VW is having a pretty big year, replacing the two models that represent 75% of its light commercial vehicle sales in the space of a few weeks.
First we had the new Caddy light van, and now it’s the turn of the Transporter medium van to hit UK shores.
As is typical of Volkswagen, the styling is certainly predictable, and it takes a second glance to take in the changes that give away this as the new van. Headlamps, grille and bumper have all been redesigned, and there are new alloys across the range, as well as new taillights and a wider tailgate window where fitted. But to the untrained eye it’s a decent modernisation of the old one, rather than an all-new model the way that the Ford Transit Custom or Renault Trafic/Vauxhall Vivaro siblings offered a fresh design. But Volkswagen argues, with some justification, under the not-broke-don’t-fix banner.
The inside gives more of an indication that this is the new Transporter. There’s more colour and interest than the rather bland previous generation model, and every van comes with a USB socket, new steering wheel and extra storage including an A4-sized compartment on top of the dashboard. The glovebox has been moved down, but now appears to be too small to even fit the vehicle handbook in its modest stowage space. DAB radio is a very welcome new addition, complete with a five-inch touchscreen on all models.
There is storage under the dual passenger seat, but not the clever flip-down desk operation that can be specced with some rivals.
We sampled the 102hp Euro6 2.0-litre, which will be the second step of four engines once all have been added to the range early next year. It kicks off with the 84hp unit, and runs through 102hp and 150hp to the range-topping 204hp engine, all 2.0-litre powerplants.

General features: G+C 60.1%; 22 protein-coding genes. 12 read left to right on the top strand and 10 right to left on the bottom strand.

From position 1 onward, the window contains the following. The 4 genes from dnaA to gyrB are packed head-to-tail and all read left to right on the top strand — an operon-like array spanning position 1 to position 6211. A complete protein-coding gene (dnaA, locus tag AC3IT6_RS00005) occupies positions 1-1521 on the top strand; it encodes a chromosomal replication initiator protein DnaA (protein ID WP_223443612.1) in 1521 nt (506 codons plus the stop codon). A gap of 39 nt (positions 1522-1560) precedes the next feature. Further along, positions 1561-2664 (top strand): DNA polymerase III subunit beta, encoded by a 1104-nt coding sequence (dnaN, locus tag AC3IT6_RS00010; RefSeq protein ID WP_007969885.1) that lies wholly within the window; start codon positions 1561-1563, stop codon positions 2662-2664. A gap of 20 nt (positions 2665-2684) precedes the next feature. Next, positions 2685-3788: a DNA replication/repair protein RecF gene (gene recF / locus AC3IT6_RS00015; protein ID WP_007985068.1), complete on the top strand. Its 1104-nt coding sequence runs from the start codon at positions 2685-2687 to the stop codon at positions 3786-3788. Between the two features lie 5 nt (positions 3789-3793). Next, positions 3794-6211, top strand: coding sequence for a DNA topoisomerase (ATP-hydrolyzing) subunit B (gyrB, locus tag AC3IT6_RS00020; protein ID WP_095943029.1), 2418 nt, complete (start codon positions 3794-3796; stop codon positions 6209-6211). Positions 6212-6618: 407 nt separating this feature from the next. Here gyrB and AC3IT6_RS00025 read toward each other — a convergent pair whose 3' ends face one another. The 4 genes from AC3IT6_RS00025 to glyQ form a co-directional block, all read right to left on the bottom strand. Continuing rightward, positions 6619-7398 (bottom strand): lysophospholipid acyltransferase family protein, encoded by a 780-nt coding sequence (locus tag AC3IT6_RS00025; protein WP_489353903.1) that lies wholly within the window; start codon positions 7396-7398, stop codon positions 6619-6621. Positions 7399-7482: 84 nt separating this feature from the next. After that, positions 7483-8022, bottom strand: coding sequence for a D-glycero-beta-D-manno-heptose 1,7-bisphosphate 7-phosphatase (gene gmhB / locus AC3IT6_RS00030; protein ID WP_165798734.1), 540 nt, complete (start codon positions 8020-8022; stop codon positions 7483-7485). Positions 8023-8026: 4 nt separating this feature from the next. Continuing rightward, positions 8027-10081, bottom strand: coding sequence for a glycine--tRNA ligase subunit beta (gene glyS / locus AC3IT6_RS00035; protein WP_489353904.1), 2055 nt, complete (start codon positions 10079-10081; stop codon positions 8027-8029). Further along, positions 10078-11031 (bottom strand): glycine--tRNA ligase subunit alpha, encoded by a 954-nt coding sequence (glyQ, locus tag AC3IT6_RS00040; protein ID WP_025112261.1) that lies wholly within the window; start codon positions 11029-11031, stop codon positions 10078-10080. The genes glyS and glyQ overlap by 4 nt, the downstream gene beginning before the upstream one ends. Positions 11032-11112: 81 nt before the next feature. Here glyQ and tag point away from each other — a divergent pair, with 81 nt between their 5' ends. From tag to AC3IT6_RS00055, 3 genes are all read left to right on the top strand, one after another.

There’s just about enough legroom for a passenger in the middle seat, as the gear lever doesn’t intrude as much as it does on models such as the new Mercedes Vito, and VW says it has moved the mirrors down by 20mm to aid forward visibility.
Volkswagen claims it has made improvements to refinement, though there’s still a fair degree of road rumble making its way into the cabin, but ride quality in our part-loaded test vehicle is good. That’s matched by chassis control and steering feel, making the Transporter a decent place to pass the time.
Volkswagen has stepped up to the plate on safety systems, adding a post-collision braking system as standard on all models, while front assist, adaptive cruise control, high-beam assist, lane change assist and driver alert systems are all optional.
The Transporter has a longer load area than key Ford Transit Custom, Renault Trafic, Vauxhall Vivaro and Mercedes Vito rivals, though all are within 35mm, though the Trasnit’s extra width is the deciding factor in it offering a 6.0m3 laod area, while the Transporter is only 5.0, with the others in between.
The Transporter is in many ways much like the Mercedes Vito; a decent improvement over the previous-generation model, but maybe lacking in some of the clever innovation such as load-through hatches, internal ladder racks or folding roof rails that the Transit, Vivaro or Trafic can offer. If the goal was to make the old Transporter better, then it’s a resounding success, but if the goal was to provide the best all-round user-friendly and innovative medium panel van, then maybe it needed a little more consideration of what the best rivals are up to.
|Price (ex VAT) £23,875|
|Price range (ex VAT) £17,745–£32,700|
|Insurance group 9E|
|Service intervals variable miles|
|Load length 2572mm|
|Load width 1700mm/1244mm|
|Load bay height 1410mm|
|Gross payload 1245kg|
|Load volume 5.8m3|
|Engine size/power 1968cc/102hp|
|On sale September 2015|
|Combined fuel economy 47.9mpg|
Impressive improvement over last Transporter, especially on the inside, but others hold an edge in user experience.